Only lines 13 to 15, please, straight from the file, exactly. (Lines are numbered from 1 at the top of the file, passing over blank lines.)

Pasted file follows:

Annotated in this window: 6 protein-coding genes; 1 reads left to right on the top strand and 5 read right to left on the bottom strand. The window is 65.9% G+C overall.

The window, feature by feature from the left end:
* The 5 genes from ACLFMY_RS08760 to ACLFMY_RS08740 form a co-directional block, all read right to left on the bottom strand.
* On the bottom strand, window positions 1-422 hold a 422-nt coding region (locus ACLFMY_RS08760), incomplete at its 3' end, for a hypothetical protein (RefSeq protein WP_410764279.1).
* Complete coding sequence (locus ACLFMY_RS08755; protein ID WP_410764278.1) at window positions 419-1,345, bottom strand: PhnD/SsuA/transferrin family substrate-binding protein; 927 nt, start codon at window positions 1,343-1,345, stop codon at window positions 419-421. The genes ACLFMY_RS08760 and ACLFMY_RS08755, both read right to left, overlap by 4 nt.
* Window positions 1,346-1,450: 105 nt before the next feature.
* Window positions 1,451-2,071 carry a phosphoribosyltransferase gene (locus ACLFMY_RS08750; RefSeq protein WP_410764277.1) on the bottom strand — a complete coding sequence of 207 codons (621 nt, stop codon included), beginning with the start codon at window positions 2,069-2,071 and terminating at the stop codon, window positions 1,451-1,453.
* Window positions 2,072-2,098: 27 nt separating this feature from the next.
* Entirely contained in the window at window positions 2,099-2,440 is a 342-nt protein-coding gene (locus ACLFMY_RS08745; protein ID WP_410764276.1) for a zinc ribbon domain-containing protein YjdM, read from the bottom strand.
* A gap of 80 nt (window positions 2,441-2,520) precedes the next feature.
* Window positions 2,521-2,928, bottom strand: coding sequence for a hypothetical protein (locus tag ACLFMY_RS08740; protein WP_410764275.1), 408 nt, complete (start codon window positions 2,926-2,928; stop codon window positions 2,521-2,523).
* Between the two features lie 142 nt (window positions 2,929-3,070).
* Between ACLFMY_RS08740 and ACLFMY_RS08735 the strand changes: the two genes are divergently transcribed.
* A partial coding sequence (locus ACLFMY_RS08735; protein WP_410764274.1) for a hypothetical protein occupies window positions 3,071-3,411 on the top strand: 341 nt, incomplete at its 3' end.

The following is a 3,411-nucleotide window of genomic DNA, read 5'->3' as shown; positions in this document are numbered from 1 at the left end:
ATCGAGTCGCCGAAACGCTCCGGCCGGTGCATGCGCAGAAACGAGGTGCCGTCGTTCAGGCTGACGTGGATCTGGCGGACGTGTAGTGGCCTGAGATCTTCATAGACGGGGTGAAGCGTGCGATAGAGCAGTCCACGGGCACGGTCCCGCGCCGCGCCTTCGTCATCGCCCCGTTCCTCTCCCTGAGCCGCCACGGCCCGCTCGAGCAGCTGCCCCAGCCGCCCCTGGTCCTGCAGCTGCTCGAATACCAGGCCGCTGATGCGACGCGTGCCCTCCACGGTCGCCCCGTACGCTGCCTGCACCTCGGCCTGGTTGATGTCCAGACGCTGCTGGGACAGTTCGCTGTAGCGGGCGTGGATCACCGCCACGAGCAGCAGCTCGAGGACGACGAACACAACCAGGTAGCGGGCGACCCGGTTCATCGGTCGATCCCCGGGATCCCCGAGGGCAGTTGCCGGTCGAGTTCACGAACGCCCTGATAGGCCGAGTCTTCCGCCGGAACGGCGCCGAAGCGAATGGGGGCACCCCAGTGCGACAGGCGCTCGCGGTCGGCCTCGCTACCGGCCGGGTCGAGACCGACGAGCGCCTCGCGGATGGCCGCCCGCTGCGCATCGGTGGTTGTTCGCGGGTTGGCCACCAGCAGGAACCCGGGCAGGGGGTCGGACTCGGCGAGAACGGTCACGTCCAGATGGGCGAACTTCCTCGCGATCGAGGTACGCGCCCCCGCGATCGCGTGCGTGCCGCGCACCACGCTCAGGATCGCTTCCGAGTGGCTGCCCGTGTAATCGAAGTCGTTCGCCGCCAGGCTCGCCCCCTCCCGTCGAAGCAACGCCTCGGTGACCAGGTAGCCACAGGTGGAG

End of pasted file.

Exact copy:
* Between ACLFMY_RS08740 and ACLFMY_RS08735 the strand changes: the two genes are divergently transcribed.
* A partial coding sequence (locus ACLFMY_RS08735; protein WP_410764274.1) for a hypothetical protein occupies window positions 3,071-3,411 on the top strand: 341 nt, incomplete at its 3' end.

The following is a 3,411-nucleotide window of genomic DNA, read 5'->3' as shown; positions in this document are numbered from 1 at the left end: